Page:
Chalkboard

This word pulls at me. It prompts many questions. When to speak and when to not? When to let the music flow and when to turn it off? When to plunge in with the crowd and when to pull away? When to write about ________ and when to let it go? When to share and when to keep secret?

Silence…I’m good at that. And so maybe the Spirit brought this word to the surface as a reminder that silence is not always golden.

I’ve also seen posts detailing a verse chosen for the new year. Usually, I would roll my eyes. Scripture is deep, complex and fascinating. How can one (or two) verses be enough to ponder for an entire twelve-month cycle?

And then I read this:

“Then He said to the woman, ‘Your faith has saved you. Go in peace.’” – Luke 7:50 (NKJV)

These are the ending words in a fantastic scene involving a self-righteous man, a woman with a bad reputation and an ever-wise Savior. They ring around the corners of my heart. I am often guilty of worrying about whether or not I’m really saved; whether or not God could truly forgive someone like me. I know my failings all too well. And you, dear reader, know all about my incessant anxiety regarding…everything. So, what a pronouncement! “Marie, your faith in Me has saved you. That issue is settled. Walk with Me in peace.”

What this new year holds, I don’t know, but I’m already intrigued by the intersecting of silence, faith and peace. And I have a sense of power, of being uniquely and specifically equipped for the battle I face. Any time fear comes up, I can recall those words. I can remember that Jesus assured that “wicked woman” of her place in Him. I can be sure that the same applies to me.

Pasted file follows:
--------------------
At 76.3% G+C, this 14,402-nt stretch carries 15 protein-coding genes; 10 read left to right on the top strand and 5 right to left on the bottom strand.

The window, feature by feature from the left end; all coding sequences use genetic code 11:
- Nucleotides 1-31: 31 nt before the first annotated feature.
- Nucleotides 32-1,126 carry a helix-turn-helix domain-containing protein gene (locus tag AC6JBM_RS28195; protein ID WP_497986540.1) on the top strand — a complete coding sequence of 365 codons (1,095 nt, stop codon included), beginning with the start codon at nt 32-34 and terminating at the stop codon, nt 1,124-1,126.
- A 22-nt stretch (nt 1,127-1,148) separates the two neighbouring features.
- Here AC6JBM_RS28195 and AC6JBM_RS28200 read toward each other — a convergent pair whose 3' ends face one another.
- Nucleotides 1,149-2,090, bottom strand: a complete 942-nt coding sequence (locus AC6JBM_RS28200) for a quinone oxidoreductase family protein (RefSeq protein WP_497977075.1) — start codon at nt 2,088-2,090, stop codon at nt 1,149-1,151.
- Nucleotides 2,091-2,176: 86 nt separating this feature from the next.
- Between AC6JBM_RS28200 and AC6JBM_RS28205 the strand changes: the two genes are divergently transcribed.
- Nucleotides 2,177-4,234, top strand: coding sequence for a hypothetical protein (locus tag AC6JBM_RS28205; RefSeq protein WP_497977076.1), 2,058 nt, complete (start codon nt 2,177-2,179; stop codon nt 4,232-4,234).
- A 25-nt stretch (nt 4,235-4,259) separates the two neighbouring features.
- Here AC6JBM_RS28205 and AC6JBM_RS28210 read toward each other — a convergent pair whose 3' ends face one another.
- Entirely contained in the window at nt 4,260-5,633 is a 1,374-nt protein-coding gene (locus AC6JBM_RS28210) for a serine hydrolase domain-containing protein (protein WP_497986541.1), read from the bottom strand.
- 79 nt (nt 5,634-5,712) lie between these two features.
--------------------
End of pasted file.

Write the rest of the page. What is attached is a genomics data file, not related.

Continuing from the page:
I don’t know where you are today. I don’t know if you’re glad to see 2013 roll away or if you’re dreading the turning of the calendar. I don’t know if you’re feeling lonely or elated, sad or blessed. But there is one sure thing as we step into 365 sparkling days: God is. God is there. God is good. God is faithful.

God loves you.

Grace and peace along the way,

toujszda2

 

 


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Just a Shepherd

Gentle Reader,

The following is a short story written for the children’s group I help teach on Wednesday evenings. I hope it blesses you.

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Sometimes I feel little. Unimportant. I think that nobody notices me, that I can’t be part of anything special. I get focused on the bad things I’ve done, the bad things people say about me. I get worried that they are right.

But then I remember…

Luke 1:26-37